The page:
An understated novel by the eminent literary critic in which a father confronts problems in the lives of his adult daughters during a trip to Saratoga Springs in upstate New York.
Wood (The Nearest Thing to Life, 2015, etc.) sets his second novel in early 2007, a time of the Blackberry and Sen. Obama that seems eons ago. The story concerns Alan Querry, a 68-year-old real estate developer in Northumberland, England, whose business has turned rocky around the time he learns that his older daughter needs his help. Vanessa, 40 and a philosophy professor at Skidmore, has had bouts of depression over the years that may stem from Alan’s side of the family and from her parents’ “bitter divorce” when she was 15. After a recent episode, her younger sister, Helen, a successful Sony music executive in London, and Alan visit her in the States. They find her in reasonable mental health although torn between an urge to return to England and the fear that such a move would upend relations with her first serious lover, the American Josh. Helen, whose marriage is shaky, is mulling quitting Sony for a new project her father might join. Wood, who has written about Who drummer Keith Moon, has fun dipping into the world of pop music. In the course of meals and meetings that are variously tense or pleasant, the Querrys and Josh are presented as reasonable, intelligent adults whose problems are surmountable. Yes, Vanessa does ask at one point, “What if despair…kept on returning,” and Alan recalls a frightening vision of “all the dead, past and future,” while at Hadrian’s Wall. But these are rare dark moments in a narrative that tellingly ends with a lush prose cadenza on spring’s renewal without ever truly testing its characters and letting them show their mettle.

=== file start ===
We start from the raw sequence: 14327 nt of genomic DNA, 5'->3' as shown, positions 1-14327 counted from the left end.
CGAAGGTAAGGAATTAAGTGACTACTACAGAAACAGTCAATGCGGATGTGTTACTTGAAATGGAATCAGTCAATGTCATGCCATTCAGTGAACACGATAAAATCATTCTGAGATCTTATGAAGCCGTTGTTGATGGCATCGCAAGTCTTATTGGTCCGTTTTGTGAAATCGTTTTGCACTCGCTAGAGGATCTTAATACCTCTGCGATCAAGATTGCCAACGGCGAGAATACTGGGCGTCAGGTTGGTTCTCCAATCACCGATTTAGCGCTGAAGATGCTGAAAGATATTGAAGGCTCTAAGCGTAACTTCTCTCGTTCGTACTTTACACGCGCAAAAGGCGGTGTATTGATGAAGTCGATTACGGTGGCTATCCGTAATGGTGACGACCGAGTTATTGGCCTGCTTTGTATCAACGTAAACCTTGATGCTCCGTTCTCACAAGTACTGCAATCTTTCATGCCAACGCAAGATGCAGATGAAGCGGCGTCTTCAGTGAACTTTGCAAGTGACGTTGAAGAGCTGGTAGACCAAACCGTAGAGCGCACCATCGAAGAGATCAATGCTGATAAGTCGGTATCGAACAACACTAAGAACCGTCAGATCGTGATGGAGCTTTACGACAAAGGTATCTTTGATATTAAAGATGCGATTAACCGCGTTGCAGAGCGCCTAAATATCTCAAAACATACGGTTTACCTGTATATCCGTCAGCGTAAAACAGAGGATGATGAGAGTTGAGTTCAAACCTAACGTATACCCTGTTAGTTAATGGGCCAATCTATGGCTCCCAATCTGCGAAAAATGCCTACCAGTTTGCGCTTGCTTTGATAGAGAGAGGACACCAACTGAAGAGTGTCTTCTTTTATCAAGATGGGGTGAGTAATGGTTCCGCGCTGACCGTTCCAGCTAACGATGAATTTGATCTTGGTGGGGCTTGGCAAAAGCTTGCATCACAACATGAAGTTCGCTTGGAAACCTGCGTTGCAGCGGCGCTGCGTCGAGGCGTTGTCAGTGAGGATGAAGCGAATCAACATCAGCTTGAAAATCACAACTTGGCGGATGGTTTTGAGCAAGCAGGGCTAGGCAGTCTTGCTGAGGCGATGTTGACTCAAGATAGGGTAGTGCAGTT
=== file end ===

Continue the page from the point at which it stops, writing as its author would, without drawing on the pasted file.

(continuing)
A likable novel in many ways but short on the revelatory heft of serious fiction.